Beta-Hydroxyisovalerate is a sensitive indicator of biotin deficiency and is a metabolite of the amino acid isoleucine.
Until recently, biotin deficiency was very difficult to determine in humans because this vitamin deficiency affects health in ways that mimic many other conditions. Doctors were likely to overlook biotin deficiency until this test was discovered.
b-Hydroxyisovalerate is made when the body is deficient in biotin. This marker has an inverse relationship with biotin, therefore elevated levels represent deficiencies in biotin. Biotin is an important cofactor in mitochondrial function, metabolism of fatty acids, glucose, and protein, as well as ROS production.
Factors that influence biotin levels include inadequate dietary intake, long-term and high-dose B5 supplementation, dysbiosis/gut health, antibiotic use, medications, and biotinidase deficiency.
High b-Hydroxyisovalerate = Low Biotin
Beta-Hydroxyisovalerate is a specific and sensitive metabolic marker for functional biotin deficiency. As your biotin intake decreases, your beta-hydroxyisovalerate excretion increases. Biotin deficiencies develop for a number of reasons, including pregnancy, antibiotic use, dysbiosis (microbial imbalance) and anticonvulsant therapy (treatment of neuropathic pain.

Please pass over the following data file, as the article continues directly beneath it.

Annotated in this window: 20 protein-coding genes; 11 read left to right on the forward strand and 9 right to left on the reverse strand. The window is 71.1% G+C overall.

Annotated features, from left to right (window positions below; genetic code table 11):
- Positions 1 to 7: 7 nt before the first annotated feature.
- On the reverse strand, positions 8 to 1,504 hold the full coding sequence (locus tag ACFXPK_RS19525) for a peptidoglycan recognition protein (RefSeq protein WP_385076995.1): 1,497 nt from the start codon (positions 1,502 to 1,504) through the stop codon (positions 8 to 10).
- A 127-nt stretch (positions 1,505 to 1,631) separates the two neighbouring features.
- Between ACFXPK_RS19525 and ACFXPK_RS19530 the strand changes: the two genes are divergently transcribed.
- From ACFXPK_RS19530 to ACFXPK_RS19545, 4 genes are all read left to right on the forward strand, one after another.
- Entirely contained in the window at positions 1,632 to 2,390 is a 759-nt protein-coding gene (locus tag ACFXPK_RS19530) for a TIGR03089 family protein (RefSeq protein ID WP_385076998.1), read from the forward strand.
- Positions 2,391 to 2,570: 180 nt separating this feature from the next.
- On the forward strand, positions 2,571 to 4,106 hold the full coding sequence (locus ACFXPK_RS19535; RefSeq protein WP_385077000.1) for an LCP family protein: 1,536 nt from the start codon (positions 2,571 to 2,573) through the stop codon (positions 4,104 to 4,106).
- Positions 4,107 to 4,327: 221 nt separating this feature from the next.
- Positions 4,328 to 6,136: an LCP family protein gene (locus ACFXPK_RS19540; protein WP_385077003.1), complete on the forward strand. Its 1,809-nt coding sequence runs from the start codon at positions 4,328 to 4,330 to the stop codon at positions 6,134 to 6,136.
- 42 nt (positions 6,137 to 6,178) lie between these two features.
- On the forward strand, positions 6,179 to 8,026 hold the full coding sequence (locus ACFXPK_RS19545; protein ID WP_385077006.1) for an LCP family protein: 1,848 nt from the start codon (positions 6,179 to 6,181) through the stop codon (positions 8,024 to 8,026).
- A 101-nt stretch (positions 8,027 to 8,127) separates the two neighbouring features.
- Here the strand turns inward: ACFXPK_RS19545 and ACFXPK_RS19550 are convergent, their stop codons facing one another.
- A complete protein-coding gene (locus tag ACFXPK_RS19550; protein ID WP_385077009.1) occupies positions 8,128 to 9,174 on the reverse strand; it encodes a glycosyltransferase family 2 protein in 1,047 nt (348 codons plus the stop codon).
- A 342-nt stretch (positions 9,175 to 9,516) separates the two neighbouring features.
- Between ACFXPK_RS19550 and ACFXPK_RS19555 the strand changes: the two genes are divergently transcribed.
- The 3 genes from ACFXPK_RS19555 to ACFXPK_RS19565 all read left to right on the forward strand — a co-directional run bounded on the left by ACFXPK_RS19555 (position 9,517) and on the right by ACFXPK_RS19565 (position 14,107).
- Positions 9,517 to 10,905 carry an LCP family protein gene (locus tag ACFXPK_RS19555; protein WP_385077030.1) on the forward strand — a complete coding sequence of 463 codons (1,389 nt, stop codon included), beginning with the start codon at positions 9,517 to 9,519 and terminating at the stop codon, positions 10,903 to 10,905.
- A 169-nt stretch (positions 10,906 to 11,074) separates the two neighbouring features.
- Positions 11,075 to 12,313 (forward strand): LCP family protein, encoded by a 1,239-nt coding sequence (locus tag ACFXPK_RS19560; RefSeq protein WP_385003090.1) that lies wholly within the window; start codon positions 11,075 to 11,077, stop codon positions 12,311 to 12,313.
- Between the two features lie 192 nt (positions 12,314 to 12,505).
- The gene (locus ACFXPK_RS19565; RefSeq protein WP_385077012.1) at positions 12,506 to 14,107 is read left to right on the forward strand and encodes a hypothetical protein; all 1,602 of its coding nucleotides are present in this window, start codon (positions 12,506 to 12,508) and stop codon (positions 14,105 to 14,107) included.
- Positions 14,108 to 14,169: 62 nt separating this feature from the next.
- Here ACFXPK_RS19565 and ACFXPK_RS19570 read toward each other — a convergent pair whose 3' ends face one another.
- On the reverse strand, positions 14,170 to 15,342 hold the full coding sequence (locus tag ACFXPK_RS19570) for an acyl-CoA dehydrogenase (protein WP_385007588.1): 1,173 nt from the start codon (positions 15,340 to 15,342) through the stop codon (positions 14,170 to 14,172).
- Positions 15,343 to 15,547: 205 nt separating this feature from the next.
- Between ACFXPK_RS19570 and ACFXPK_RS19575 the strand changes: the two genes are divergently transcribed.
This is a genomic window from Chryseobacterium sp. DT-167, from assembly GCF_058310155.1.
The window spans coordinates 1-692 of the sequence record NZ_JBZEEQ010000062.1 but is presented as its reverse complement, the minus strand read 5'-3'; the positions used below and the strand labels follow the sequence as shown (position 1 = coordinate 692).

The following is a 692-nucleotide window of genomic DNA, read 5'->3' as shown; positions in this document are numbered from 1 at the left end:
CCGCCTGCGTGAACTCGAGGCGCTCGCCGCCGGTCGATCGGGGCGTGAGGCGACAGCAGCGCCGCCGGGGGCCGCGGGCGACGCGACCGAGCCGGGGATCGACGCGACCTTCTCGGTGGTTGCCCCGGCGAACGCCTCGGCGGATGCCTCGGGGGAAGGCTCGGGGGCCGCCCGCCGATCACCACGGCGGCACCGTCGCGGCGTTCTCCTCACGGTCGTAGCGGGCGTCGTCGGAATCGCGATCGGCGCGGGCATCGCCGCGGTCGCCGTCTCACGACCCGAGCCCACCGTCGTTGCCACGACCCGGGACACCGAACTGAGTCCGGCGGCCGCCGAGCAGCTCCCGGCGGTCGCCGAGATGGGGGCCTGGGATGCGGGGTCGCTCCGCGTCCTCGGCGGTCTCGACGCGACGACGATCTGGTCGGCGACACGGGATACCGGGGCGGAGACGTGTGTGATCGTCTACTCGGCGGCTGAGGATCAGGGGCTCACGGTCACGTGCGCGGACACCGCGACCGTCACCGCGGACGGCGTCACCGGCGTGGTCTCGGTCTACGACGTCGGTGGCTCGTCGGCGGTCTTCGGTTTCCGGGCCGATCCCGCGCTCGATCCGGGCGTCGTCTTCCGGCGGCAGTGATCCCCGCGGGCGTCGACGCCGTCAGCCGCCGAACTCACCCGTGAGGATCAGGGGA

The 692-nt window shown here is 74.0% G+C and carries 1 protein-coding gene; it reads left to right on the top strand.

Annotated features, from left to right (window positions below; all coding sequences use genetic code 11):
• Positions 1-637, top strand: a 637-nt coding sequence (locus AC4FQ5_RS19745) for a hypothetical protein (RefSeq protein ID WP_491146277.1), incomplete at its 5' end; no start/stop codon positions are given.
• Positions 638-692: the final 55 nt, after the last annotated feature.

It is important to remember that raw egg whites are rich in the glycoprotein, avidin which binds with biotin leading to a deficiency.
Symptoms can include:
- hair loss
- skin rash
- immune deficiencies
- gait disturbances
- muscle weakness
- Consider supplementing with biotin. Include biotin rich foods such as legumes, cruciferous vegetables and sweet potatoes.
- Address dysbiosis.
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